I am a postdoctoral fellow with the Douka Palaeoproteomics and ZooMS laboratory in the Department of Evolutionary Anthropology at the University of Vienna. As an archaeological scientist (zooarchaeologist) I specialise in collagen peptide fingerprinting (ZooMS) and archaeomalacology. My research interests lie in tropical, coastal and island archaeology with particular focus on Australia, the Pacific Islands and Island South East Asia (ISEA). I am interested in questions regarding human evolution, changes in subsistence behaviours, and site formation processes. I completed my PhD in 2019 from the University of Sydney, Australia, and was a postdoctoral researcher on the ERC FINDER project based at the Max Planck Institute SHH Jena, Germany. I am currently a Marie-Skłodowska Curie Postdoctoral Fellow leading project DENI-CESTOR (DENIsovan anCESTORs in Sahul: deciphering human evolution through molecular techniques) and PI on a Leaking Foundation Grant (Using ZooMS to identify new human fossils in archaeological deposits in Papua New Guinea). Marie-Skłodowska Curie Postdoctoral Fellow (2022-2024) Principal Investigator: Leakey Foundation Grant (2022-2023)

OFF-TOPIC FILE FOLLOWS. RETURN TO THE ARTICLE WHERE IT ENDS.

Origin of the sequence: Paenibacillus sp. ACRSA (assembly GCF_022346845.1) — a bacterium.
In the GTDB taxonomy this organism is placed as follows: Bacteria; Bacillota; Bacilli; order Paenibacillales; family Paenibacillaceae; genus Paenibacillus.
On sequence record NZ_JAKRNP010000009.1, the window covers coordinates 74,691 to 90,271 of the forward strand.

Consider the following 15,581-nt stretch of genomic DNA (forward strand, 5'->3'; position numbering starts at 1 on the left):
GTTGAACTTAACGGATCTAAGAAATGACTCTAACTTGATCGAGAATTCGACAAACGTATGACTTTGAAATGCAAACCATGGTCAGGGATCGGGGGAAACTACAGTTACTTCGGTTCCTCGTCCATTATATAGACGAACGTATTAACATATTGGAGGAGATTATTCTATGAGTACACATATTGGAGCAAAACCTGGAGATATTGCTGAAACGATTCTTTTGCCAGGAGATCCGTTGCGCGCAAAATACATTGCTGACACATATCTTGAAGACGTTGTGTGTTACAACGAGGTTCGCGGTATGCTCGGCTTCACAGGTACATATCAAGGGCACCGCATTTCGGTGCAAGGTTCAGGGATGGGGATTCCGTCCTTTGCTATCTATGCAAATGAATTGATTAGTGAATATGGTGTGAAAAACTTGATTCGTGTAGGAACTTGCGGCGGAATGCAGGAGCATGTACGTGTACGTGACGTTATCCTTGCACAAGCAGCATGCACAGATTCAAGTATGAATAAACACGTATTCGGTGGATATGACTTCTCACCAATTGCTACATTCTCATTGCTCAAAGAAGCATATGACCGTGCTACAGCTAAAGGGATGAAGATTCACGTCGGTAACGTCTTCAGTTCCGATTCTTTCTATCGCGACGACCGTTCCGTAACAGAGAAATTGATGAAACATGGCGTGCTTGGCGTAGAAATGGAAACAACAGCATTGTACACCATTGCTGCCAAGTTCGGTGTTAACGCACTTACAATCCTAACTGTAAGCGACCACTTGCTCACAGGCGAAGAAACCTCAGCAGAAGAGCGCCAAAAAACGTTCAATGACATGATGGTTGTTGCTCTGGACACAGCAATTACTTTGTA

Nisa Kirchengast studied Classical Archaeology, Prehistory and Historical Archaeology, and Biology at the University of Vienna. Since 2017 she has been working freelance on zooarchaeological material in Austria and Italy. Since 2021 she is a PraeDoc assistant and fellow at the Doctoral School of Historical and Cultural Studies at the University of Vienna. Her PhD project is about Roman food supply and distribution systems of animal products in the Danubian provinces. Nisa's research focuses on butchery studies, taphonomy, animal husbandry practices, foodways, Human-Animal interactions, trade and supply networks.